While we, at the moment, cannot grasp all the eternal significance of it, we know this thing in principle. It is working out in principle in minute forms and ways with us. The Lord allows us to come into very deep and dark affliction and suffering where we are deprived and stripped of so much. We go down into the depths and Satan seems to be having it all his own way, just riding over us. The Lord seems to be so far away and so hidden and yet, in His faithfulness, He is doing something in us. We do not know what it means. Our constant cry is, Why? Why this? We go through it and then we come out of it. It is a phase and we come out with measure, with spiritual wealth, with a new knowledge of the Lord; we come out with our souls purified into a new place with the Lord and as we look back on it we say, “Well, it was pretty bad, but it was worth it; it was terrible, but I have something which justifies it; I know today as I could not have known by any other way and really I justify God; I go down before the Lord, saying that He is right, He has effected something that would not have been effected in any other way and it is worth having. What is more, I am now in a position, like Job, to stand before God on behalf of others.’ There are others in desperate need and they are not going to get through. Job’s friends could not get through with God and they would not have got through but for Job. He stood before God for them in a place of power and influence. God was right, after all, because of the outcome of that experience, the values that have come from it, the knowledge of the Lord, the spiritual strength, the ability to help others – that justifies God in His ways.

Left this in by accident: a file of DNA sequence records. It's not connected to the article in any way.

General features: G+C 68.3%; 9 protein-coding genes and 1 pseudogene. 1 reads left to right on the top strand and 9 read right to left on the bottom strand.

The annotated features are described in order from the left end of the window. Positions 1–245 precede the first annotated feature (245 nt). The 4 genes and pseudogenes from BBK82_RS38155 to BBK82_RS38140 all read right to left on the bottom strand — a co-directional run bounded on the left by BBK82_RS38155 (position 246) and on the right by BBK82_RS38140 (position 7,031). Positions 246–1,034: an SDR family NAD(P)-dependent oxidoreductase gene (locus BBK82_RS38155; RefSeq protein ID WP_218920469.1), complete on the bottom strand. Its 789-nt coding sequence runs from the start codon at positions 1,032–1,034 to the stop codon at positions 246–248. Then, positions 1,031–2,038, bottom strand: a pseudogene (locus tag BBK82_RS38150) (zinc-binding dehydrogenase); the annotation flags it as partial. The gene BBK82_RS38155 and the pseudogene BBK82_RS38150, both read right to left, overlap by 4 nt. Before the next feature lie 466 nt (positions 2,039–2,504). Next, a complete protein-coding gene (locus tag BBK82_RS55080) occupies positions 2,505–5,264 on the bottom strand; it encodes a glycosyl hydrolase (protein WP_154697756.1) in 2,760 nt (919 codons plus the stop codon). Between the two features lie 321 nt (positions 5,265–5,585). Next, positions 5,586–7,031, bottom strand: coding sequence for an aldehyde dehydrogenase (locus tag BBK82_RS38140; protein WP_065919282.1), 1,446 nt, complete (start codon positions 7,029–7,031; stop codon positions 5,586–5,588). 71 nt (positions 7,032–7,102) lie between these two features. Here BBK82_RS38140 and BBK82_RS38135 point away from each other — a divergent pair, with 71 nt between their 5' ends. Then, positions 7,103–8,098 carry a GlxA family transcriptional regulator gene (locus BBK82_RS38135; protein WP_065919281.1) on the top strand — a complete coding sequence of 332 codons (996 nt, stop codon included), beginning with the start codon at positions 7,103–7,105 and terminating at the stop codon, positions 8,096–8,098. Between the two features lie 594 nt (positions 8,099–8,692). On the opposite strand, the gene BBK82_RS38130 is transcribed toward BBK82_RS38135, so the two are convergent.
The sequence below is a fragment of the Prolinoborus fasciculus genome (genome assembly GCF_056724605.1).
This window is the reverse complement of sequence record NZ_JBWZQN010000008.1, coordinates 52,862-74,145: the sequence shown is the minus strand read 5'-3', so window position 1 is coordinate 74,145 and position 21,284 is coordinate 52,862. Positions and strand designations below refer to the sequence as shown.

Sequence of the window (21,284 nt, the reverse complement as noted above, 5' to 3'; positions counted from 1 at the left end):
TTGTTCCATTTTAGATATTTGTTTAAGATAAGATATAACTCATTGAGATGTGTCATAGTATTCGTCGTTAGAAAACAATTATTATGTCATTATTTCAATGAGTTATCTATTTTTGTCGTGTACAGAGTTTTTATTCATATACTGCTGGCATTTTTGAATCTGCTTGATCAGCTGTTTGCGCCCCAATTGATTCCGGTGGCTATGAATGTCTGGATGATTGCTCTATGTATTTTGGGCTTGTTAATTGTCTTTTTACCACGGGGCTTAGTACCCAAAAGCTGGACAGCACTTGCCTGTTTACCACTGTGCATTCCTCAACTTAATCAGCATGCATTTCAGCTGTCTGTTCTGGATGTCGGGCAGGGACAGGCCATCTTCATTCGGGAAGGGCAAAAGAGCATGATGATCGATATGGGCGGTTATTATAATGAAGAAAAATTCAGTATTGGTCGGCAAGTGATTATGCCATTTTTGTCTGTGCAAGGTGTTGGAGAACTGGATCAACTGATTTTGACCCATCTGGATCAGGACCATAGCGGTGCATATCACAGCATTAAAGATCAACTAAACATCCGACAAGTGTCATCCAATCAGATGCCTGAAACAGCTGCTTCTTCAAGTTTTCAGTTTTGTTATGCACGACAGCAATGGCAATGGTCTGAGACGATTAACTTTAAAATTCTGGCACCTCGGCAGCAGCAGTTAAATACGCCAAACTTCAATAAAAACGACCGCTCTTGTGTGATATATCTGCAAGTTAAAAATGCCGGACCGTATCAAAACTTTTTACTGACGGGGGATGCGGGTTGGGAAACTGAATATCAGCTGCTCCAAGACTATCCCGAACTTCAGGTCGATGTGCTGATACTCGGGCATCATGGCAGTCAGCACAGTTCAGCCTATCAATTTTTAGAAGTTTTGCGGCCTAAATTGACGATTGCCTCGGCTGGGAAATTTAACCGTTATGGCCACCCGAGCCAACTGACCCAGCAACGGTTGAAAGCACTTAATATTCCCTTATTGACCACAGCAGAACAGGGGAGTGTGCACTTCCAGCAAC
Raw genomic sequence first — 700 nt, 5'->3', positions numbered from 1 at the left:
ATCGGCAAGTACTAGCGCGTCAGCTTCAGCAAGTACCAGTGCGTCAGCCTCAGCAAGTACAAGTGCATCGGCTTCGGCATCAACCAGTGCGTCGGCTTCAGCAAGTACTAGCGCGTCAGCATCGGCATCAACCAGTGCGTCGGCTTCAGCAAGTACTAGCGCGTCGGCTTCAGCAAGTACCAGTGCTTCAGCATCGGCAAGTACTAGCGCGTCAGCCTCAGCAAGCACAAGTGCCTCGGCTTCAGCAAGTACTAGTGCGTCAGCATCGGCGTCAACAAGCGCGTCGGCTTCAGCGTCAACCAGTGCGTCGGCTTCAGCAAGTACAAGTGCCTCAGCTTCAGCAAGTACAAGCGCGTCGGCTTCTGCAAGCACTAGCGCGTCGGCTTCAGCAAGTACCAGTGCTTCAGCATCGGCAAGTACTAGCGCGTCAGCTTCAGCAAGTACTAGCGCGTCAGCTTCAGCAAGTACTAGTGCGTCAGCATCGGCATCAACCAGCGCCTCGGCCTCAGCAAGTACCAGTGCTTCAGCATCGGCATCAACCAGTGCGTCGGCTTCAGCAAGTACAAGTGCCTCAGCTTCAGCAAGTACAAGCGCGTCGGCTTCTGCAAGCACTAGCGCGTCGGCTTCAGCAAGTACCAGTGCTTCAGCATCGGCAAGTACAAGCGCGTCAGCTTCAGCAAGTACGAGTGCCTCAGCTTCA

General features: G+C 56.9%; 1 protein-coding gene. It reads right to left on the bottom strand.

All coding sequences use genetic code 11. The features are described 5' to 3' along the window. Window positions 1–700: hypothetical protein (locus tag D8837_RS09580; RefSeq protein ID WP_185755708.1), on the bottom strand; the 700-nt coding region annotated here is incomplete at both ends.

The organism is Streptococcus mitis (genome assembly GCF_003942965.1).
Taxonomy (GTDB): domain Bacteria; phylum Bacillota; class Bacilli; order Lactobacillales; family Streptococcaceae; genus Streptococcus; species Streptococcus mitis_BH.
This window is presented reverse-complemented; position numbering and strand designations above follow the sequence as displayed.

That is true of many of the Lord’s people in fragmentary ways, but it is also the whole history of Christ in union with His Church and of His Church in union with Him in a true spiritual position. It is the history of the Church – the Lord’s people going through a terrible grueling time at the hands of the devil, under the sovereignty of God, out of which the Church becomes “a glorious church, not having spot or wrinkle or any such thing” (Eph. 5:27); “when He shall come to be glorified in His saints, and to be marveled at in all them that believed” (2 Thess. 1:10). That is the Lord having all the glory out of all the suffering. Is that your experience in a small way? I think you can see something that touches you, but do you recognize the upshot of it? God is saying that this is what He requires in order to be able to move in. Job represents the ground that He needs. Job represents that which is power and influence with Him. What is that? It means being prepared to suffer with Him, prepared to suffer for God’s rights.